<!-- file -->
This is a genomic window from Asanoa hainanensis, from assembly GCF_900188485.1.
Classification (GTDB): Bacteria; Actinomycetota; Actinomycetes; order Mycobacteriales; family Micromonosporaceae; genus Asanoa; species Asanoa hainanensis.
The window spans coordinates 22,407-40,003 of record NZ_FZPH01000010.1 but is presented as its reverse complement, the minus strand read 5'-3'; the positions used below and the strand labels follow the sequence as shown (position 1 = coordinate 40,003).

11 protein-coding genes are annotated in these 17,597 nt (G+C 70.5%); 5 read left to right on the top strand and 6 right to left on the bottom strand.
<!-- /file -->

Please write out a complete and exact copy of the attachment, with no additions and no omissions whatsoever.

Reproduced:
This is a genomic window from Asanoa hainanensis, from assembly GCF_900188485.1.
Classification (GTDB): Bacteria; Actinomycetota; Actinomycetes; order Mycobacteriales; family Micromonosporaceae; genus Asanoa; species Asanoa hainanensis.
The window spans coordinates 22,407-40,003 of record NZ_FZPH01000010.1 but is presented as its reverse complement, the minus strand read 5'-3'; the positions used below and the strand labels follow the sequence as shown (position 1 = coordinate 40,003).

11 protein-coding genes are annotated in these 17,597 nt (G+C 70.5%); 5 read left to right on the top strand and 6 right to left on the bottom strand.